16. Michelson L, Mavissakalian M. Temporal stability of self-report measures in agoraphobia research. Behav Res Ther 1983; 21: 695-698.
17. Zung WW. A self-rating depression scale. Arch Gen Psychiatry 1965; 12: 63-70.
18. Zung WW. A cross-cultural survey of depressive symptomatology in normal adults. J Cross-Cult Psychol 1972; 3: 177-183.
19. Fountoulakis KN, Lacovides A, Samolis S, Kleanthous S, Kaprinis SG, St Kaprinis G, et al. Reliability, validity and psychometric properties of the Greek translation of the Zung Depression Rating Scale. BMC Psychiatry 2001; 1: 6.
20. Barefoot JC, Brummett BH, Helms MJ, Mark DB, Siegler IC, Williams RB. Depressive symptoms and survival of patients with coronary artery disease. Psychosom Med 2000; 62: 790-795.
21. Stewart S, Hart CL, Hole DJ, McMurray JJ. A population-based study of the long-term risks associated with atrial fibrillation: 20-year follow-up of the Renfrew/Paisley study. Am J Med 2002; 113: 359-364.
22. Flegel KM, Shipley MJ, Rose G. Risk of stroke in non-rheumatic atrial fibrillation. Lancet 1987; 1: 526-529.
23. Kannel WB, Abbott RD, Savage DD, McNamara PM. Coronary heart disease and atrial fibrillation: the Framingham Study. Am Heart J 1983; 106: 389-396.
24. Chen H, Yang B, Ju W, Zhang F, Hou X, Chen C, et al. Long-term clinical implication of the occurrence of dissociated pulmonary vein activities after circumferential left atrial ablation in patients with paroxysmal atrial fibrillation. Circ J 2010; 75: 73-79.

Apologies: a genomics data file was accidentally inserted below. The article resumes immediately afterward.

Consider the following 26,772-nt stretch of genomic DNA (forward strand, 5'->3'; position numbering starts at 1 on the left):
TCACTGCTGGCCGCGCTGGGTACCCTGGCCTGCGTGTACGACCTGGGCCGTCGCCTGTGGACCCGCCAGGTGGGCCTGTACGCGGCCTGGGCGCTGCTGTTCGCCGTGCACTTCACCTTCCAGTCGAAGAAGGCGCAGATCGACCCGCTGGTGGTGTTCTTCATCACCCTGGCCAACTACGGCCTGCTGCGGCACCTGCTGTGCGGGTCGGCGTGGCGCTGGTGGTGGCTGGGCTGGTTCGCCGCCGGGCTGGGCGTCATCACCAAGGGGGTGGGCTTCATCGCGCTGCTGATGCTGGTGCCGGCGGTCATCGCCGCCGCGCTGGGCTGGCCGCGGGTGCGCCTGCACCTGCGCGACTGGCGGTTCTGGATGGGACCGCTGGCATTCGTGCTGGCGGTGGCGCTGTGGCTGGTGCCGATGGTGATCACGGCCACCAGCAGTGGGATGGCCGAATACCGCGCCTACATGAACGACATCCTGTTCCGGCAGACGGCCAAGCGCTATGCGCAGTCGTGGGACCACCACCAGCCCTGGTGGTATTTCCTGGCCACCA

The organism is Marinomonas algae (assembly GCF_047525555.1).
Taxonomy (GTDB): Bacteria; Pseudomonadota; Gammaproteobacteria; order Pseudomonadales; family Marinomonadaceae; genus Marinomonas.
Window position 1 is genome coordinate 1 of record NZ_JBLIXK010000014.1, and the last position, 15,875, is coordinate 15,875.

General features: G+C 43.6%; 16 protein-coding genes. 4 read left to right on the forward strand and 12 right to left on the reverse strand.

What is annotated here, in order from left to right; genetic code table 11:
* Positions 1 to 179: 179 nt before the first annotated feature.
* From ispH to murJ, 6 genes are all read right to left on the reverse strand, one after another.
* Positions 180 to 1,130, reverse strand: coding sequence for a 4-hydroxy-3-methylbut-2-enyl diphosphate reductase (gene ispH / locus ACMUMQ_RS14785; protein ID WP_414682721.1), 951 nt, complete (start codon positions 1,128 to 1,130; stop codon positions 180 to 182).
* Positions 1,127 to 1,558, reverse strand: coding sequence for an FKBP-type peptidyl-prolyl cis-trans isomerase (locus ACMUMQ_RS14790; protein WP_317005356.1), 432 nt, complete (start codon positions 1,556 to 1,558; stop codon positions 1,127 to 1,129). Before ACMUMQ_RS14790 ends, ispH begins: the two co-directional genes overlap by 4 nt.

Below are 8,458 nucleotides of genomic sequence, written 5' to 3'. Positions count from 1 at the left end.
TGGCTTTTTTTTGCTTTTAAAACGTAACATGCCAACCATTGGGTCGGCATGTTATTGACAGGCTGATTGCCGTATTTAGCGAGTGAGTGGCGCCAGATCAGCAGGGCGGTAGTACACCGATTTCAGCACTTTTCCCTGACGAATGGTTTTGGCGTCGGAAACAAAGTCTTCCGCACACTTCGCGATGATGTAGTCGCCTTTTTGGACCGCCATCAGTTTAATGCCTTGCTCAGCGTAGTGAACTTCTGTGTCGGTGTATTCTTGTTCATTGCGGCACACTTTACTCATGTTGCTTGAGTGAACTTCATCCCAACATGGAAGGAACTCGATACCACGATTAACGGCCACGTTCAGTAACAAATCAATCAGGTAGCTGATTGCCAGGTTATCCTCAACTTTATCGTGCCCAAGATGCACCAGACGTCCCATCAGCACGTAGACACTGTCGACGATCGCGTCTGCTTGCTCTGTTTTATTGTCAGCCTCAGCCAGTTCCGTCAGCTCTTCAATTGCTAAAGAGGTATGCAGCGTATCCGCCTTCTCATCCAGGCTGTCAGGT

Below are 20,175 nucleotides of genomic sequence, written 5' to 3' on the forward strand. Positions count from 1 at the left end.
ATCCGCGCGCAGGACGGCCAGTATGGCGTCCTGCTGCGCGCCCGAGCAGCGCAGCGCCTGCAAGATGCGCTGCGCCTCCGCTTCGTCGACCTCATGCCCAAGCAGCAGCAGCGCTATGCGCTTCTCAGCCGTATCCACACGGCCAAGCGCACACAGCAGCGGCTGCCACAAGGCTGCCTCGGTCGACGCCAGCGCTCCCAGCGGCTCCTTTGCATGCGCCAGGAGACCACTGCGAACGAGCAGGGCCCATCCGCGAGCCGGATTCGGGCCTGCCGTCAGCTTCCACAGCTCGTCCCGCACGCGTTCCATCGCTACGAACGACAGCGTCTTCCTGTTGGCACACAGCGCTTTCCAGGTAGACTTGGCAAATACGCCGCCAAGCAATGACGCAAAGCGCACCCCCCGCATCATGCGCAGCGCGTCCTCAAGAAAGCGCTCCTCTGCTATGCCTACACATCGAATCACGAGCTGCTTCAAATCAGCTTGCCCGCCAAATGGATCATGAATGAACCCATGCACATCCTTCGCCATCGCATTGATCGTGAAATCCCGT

25. Roy-Byrne PP, Davidson KW, Kessler RC, Asmundson GJ, Goodwin RD, Kubzansky L, et al. Anxiety disorders and comorbid medical illness. Gen Hosp Psychiatry 2008; 30: 208-225.
26. Fan AZ, Strine TW, Jiles R, Mokdad AH. Depression and anxiety associated with cardiovascular disease among persons aged 45 years and older in 38 states of the United States. Prev Med 2008; 46: 445-450.
27. Herbst S, Pietrzak RH, Wagner J, White WB, Petry NM. Lifetime major depression is associated with coronary heart disease in older adults: results from the National Epidemiologic Survey on Alcohol and Related Conditions. Psychosom Med 2007; 69: 729-734.
28. Shen BJ, Avivi YE, Todaro JF, Spiro A 3rd, Laurenceau JP, Ward KD, et al. Anxiety characteristics independently and prospectively predict myocardial infarction in men: the unique contribution of anxiety among psychological factors. J Am Coll Cardiol 2008; 51: 113-119.
29. Shibeshi WA, Young-Xu Y, Blatt CM. Anxiety worsens prognosis in patients with coronary artery disease. J Am Coll Cardiol 2007; 49: 2021-2027.
30. Albert CM, Chae CU, Rexrode KM, Manson JE, Kawachi I. Phobic anxiety and risk of coronary heart disease and sudden cardiac death among women. Circulation 2005; 111: 480-487.
31. Eaker ED, Sullivan LM, Kelly-Hayes M, D'Agostino RB, Benjamin EJ. Anger and hostility predict the development of atrial fibrillation in men in the Framingham Offspring Study. Circulation 2004; 109: 1267-1271.
32. Eaker ED, Sullivan LM, Kelly-Hayes M, D'Agostino RB, Benjamin EJ. Tension and anxiety and the prediction of the 10-year incidence of coronary heart disease, atrial fibrillation, and total mortality: the Framingham Offspring Study. Psychosom Med 2005; 67: 692-696.
33. Carney RM, Freedland KE, Veith RC. Depression, the autonomic nervous system, and coronary heart disease. Psychosom Med 2005; 67 (Suppl 1): S29-S33.
34. Aviles RJ, Martin DO, Apperson-Hansen C, Houghtaling PL, Rautaharju P, Kronmal RA, et al. Inflammation as a risk factor for atrial fibrillation. Circulation 2003; 108: 3006-3010.